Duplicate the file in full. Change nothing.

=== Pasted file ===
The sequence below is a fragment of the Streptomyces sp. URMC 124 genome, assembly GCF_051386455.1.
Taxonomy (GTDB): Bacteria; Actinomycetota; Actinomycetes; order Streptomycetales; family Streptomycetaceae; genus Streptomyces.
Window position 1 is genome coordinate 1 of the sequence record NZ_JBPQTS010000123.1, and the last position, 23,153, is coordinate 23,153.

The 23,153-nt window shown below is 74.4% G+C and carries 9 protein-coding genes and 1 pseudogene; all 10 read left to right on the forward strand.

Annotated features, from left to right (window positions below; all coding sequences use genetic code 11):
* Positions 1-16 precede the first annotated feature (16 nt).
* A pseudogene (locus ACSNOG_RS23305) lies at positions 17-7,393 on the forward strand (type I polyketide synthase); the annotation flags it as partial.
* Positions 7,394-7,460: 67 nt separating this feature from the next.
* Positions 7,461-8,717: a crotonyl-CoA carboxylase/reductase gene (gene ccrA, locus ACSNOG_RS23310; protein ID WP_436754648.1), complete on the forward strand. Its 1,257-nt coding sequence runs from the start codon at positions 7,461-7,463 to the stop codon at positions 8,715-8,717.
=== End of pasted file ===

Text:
The sequence below is a fragment of the Streptomyces sp. URMC 124 genome, assembly GCF_051386455.1.
Taxonomy (GTDB): Bacteria; Actinomycetota; Actinomycetes; order Streptomycetales; family Streptomycetaceae; genus Streptomyces.
Window position 1 is genome coordinate 1 of the sequence record NZ_JBPQTS010000123.1, and the last position, 23,153, is coordinate 23,153.

The 23,153-nt window shown below is 74.4% G+C and carries 9 protein-coding genes and 1 pseudogene; all 10 read left to right on the forward strand.

Annotated features, from left to right (window positions below; all coding sequences use genetic code 11):
* Positions 1-16 precede the first annotated feature (16 nt).
* A pseudogene (locus ACSNOG_RS23305) lies at positions 17-7,393 on the forward strand (type I polyketide synthase); the annotation flags it as partial.
* Positions 7,394-7,460: 67 nt separating this feature from the next.
* Positions 7,461-8,717: a crotonyl-CoA carboxylase/reductase gene (gene ccrA, locus ACSNOG_RS23310; protein ID WP_436754648.1), complete on the forward strand. Its 1,257-nt coding sequence runs from the start codon at positions 7,461-7,463 to the stop codon at positions 8,715-8,717.